The truth is, every son raised by a single mum is pretty much born married. I don’t know, but until your mum dies, it seems like all the other women in your life can never be more than just your mistress. ….. Chuck Palahniuk
I went looking for a mother quote the other day and found this and at first, I was outraged. I thought to myself, hmphhh, here we go again, making the stereotypical clingy, single mum the villain of the piece or the butt of all jokes. Then I read it, over and over and over again… and I realised, it’s completely true. Now, I’m not trying to do the them vs us game in single mumdom, but I think Chuck who wrote the quote meant the single mum who has raised her kids by herself. Not those who have remarried and raised the kids with a new partner but those who became a single parent for whatever reason and stayed that way.
It hit me like a ton of bricks, why some of my sons’ ex girlfriends have been so threatened by me that they’ve tried to cause trouble and alienate my sons from me. They felt that THEY were the third wheel at times rather than me being the interloper. Suddenly instead of feeling the frission of annoyance I usually get when I think about some of the “tensions” in the past, I feel an empathy for these girls.
You see, I never meant to be that important in my sons’ lives. Oh okay, that’s a lie. I always intended to be important.. but not so important that there was no room for anyone else. The fact that both my sons have met gorgeous girls is indeed proof that there is room for their Princesses.
Then when this was all processing in my brain, I realised that to a degree, this is also the reason I have stayed single all these years. I didn’t need anyone else to help me share the load or be my partner in the big decisions. I already had two of them. I never wanted them to feel too responsible for things but when you are on your own, you rely on each other. Of course the decisions were generally mine, but I owed my boys the respect of asking them about stuff. They shopped with me if I was buying something for the house. They made decisions about where we would go on holidays and what we would have for dinner. They were my sounding board. No man could ever be to me what my sons are and I guess I’ve always made that clear without realising it. Now I still think it’s a very natural way of thinking however I guess it’s off putting for anyone who has ever wanted to be a large part of my life.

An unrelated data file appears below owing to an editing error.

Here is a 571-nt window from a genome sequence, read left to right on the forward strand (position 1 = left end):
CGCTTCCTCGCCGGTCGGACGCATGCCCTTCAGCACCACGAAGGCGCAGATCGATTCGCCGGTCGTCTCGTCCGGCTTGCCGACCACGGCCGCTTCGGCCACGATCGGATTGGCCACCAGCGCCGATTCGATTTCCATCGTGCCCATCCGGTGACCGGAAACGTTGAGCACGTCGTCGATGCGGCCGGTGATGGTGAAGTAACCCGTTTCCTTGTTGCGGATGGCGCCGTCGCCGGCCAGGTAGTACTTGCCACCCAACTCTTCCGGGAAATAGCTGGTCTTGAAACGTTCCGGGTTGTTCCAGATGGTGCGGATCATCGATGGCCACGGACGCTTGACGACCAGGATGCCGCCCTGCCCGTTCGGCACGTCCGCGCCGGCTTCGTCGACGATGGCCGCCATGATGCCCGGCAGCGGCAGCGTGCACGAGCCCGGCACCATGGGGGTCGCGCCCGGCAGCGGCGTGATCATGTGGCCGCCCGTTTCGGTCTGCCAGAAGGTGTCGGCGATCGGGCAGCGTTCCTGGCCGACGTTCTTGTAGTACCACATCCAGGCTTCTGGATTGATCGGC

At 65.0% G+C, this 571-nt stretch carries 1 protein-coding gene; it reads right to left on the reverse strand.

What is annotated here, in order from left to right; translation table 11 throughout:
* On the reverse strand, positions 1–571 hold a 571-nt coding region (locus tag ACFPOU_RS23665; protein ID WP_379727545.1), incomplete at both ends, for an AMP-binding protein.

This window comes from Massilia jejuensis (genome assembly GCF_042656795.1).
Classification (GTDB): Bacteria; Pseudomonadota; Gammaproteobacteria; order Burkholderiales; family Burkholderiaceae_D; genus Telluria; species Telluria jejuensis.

I never set out to be a single mother to two sons. I thought I’d get married, have three or four kids and live happily ever after. Life doesn’t always go to plan. Instead my marriage broke down and my daughter was killed and I was left raising sons on my own as well as caring for (and being cared for by) my Mum. I understood Aimee. She was so like me that it was easy to “get” her. The boys were like aliens. They looked like humans, they spoke like humans but they acted like aliens… at least to me.
Don’t get me wrong. I would always have laid down my life for all three of my children. That has never changed, but I struggled learning how to find a common area when it came to raising sons. Lachlan was only 5 and Stuart only 3 when I was thrust into the single parent game, so I had to teach them how to be men. That’s not an easy task when you’re a woman. Don’t ever believe it is. There are things you don’t realise that you need to do. Teaching them to pee standing up is just one of the weird tasks you need to teach them. Children learn so much just by watching and emulating their parent.. but what happens when they are watching and emulating the opposite sex rather than the one they were born into?